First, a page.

High Streets Initiative 18 June 2018

Traditional retail thinking isnt working: it’s time to change now or shut up shop

Traditional retail businesses are struggling to keep up with the online competition
Another day, another high street stalwart announces store closures. Coming hard on the heels of M&S cutting 27 stores, now House of Fraser is set to close 31 of its 59 stores and Poundworld is calling in the administrators.

Added to the list of recent failures, including Maplin and Toys R? Us, plus the sale of Homebase for 1, claims?that 2018 will be the worst year for retail news since the recession in 2007do not look far-fetched.

But retailing as a concept is far from broken; people still love to shop. They love Amazon, and the online upstarts such as Asos, BooHoo and Zalando. They just don’t love to shop with out-dated brand. Brands apparently unable or unwilling to match the quality of experience delivered by the pure-play online retailers.

As Charlie Pool, CEO of on-demand warehousing marketplace?Stowga, insists, traditional retail thinking isnt working; it’s time to change or shut up shop.

Flawed thinking

The increasing failure of traditional retail businesses as they struggle to keep up with the online competition is not just due to the margin-sapping costs of bricks and mortar store estate. It is the fundamental constraint imposed by a turgid, slow-moving business model that is failing to keep pace with a phenomenal rate of change.

Just consider, traditional retailers are still working on consolidated distribution models, investing in not only five or ten year leases on expensive warehouse space but also budget breaking bespoke warehouse operations that can take years to develop and implement. In contrast, newcomers are adopting widely dispersed distribution models that leverage the growing on-demand, pay as you warehouse model.

Stowga CEO Charlie Pool
The result? Traditional retailers have massive investment tied up in underused warehouse space with no option to quit and no chance to innovate; while newcomers can experiment with agile distribution models, switching on and off new locations on demand, without penalty or constraint, to continuously improve the customer experience. The gulf in business outcomes is immense.

And this is just one example. Every aspect of the traditional retail mindset is flawed. Even when companies talk innovation and change, when they admit the need to improve the customer experience to embrace next or same day delivery, the results are failing to match up. The reasons are clear: a painful combination of tortuous decision making and unattainable short-term goals.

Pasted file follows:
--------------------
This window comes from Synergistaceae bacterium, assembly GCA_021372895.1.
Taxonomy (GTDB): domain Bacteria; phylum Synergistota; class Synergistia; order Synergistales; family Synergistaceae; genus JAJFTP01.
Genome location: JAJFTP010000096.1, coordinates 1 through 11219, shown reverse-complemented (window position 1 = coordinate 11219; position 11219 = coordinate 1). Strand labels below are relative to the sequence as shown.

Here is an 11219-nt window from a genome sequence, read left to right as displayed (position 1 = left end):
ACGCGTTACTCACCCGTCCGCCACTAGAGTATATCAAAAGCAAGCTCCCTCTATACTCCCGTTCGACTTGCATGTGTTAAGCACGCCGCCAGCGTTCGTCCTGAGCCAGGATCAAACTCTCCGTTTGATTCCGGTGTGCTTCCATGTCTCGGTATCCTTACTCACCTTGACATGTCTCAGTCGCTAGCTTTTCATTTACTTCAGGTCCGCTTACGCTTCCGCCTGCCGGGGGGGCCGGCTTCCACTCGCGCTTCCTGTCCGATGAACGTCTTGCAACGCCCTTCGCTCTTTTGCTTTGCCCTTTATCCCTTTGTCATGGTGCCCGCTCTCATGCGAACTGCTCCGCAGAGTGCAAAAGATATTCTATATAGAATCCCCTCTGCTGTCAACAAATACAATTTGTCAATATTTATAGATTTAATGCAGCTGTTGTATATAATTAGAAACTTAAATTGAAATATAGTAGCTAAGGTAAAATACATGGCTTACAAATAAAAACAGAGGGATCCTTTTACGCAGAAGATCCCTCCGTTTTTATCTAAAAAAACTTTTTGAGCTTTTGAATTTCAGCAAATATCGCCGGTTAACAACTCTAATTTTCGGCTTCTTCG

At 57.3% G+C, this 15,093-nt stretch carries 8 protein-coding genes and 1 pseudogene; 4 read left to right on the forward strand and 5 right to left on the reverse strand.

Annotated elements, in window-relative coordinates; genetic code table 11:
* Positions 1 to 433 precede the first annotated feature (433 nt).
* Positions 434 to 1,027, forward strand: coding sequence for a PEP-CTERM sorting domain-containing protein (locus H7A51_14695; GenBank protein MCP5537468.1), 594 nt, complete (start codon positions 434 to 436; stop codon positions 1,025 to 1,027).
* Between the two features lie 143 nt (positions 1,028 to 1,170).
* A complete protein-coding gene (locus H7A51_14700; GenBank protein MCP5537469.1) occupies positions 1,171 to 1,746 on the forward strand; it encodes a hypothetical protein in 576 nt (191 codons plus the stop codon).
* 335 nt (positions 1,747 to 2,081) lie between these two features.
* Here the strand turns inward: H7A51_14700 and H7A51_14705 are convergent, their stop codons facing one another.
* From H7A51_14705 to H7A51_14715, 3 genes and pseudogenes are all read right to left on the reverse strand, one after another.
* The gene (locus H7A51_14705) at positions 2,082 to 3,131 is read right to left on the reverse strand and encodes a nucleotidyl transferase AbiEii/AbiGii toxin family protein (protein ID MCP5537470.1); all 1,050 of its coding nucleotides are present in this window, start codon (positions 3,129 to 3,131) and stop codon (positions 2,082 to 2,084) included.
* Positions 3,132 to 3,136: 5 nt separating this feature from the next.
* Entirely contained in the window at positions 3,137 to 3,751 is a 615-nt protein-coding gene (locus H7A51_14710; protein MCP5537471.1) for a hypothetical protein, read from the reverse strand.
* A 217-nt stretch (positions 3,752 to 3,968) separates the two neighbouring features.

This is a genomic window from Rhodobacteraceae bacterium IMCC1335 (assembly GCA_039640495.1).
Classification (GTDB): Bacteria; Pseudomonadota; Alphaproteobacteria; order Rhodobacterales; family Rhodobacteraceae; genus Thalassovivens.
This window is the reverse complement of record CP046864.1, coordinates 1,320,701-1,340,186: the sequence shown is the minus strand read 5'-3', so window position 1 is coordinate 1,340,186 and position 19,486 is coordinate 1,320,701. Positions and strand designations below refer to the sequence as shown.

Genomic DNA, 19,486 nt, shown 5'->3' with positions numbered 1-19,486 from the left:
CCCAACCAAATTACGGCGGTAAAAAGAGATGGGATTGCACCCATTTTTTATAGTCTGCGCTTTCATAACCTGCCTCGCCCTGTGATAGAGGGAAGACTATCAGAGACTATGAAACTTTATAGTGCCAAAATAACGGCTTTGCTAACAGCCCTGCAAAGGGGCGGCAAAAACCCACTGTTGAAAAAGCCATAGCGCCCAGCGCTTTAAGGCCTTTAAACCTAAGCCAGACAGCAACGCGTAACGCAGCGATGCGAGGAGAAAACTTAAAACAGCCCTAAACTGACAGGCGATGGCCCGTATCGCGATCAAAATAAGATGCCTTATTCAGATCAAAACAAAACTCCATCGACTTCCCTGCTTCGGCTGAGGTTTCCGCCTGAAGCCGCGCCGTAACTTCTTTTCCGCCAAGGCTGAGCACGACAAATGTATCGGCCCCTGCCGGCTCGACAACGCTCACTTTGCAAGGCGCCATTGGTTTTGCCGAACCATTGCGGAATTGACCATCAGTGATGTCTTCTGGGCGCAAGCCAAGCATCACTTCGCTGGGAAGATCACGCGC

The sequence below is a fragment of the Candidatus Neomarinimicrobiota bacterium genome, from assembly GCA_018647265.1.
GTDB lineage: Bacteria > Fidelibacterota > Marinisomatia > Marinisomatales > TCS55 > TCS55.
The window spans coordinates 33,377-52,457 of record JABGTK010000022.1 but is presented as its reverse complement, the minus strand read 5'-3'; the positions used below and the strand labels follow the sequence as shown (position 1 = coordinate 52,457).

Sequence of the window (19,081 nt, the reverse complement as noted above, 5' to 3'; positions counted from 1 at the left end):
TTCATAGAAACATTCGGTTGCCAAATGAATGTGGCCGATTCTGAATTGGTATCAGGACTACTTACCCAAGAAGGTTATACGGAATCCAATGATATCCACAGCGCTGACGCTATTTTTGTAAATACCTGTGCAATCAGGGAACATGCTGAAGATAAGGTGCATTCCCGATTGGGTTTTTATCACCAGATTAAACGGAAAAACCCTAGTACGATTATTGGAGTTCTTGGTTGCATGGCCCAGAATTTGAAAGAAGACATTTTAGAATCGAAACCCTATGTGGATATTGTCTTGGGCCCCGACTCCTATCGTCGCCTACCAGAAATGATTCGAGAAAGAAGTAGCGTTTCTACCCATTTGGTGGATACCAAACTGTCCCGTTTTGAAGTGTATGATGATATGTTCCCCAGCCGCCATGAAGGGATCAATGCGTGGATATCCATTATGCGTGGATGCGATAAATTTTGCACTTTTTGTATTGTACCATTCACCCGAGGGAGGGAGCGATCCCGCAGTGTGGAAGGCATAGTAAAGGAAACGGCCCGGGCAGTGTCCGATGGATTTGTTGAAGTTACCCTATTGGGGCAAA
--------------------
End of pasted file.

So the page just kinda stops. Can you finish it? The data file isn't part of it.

Unconscionable delay

Retailers may pay lip service to the need to respond to the extraordinary pace of change and the impact of technology innovation on customer expectation, but the reality is still painful. Long, drawn out decision making processes, insistence on old-school sign off on incredibly detailed briefs and an adversity to risk that demands any change be tested to the extreme before it is released.

A new website, for example, will take months and months to brief, spec, build and test; by the time it is ready, it will be out of date and aeons behind the competition.

At the same time, the financial goals are far too short term. Whether it is the shackles of shareholders or private equity investors looking for fast returns, traditional retail models are still dominated by short-term goals and lack of appetite for taking risks, meaning there is neither chance nor inclination to innovate.

This is at complete odds with the culture of continuous improvement and iteration embraced by startup companies, many of which are also supported by Venture Capitalists (VC) with the nous to recognise that longer term thinking is essential.

Amazon took years to turn a profit simply because founder Jeff Bezos recognised the need to continually reinvest revenue to drive innovation and beat the competition. What is now one of the biggest companies in the world would never have survived the short-term financial goals now imposed on most traditional retail businesses.

Read more:?Britain’s five favourite online shopping impulse purchases revealed

It is somewhat ironic that failing retailers are being charged with stretching the boundaries of financial practice by exploiting the Company Voluntary Arrangement (CVA) loophole to close stores, given that it is the embedded lack of innovative thinking that has created these financial problems.

It is the mergers and acquisitions that have virtually eradicated differentiation and created a race to the bottom that has created the high street ubiquity increasingly rejected by a sophisticated consumer base. Yet such financial wriggling appears to be the priority right now rather than innovation required to provide any chance of avoiding what appears almost inevitable failure.

Be brave

Are traditional retailers aware of the trend towards distributed, on-demand logistics models that are key to cost-effectively meeting customers? same day demands? Yes, but only as a chance to offload expensive and underused warehouse space; few are even considering how such a flexible model could support a better customer experience as evidenced by the fact that 75% of retailers using on-demand warehousing have been in business for less than five years.

Traditional retailers are selling, not buying into warehouse innovation but that does, at least, demonstrate a recognition of the changing model. And perhaps, just perhaps, this awareness might begin to inspire some new thinking.


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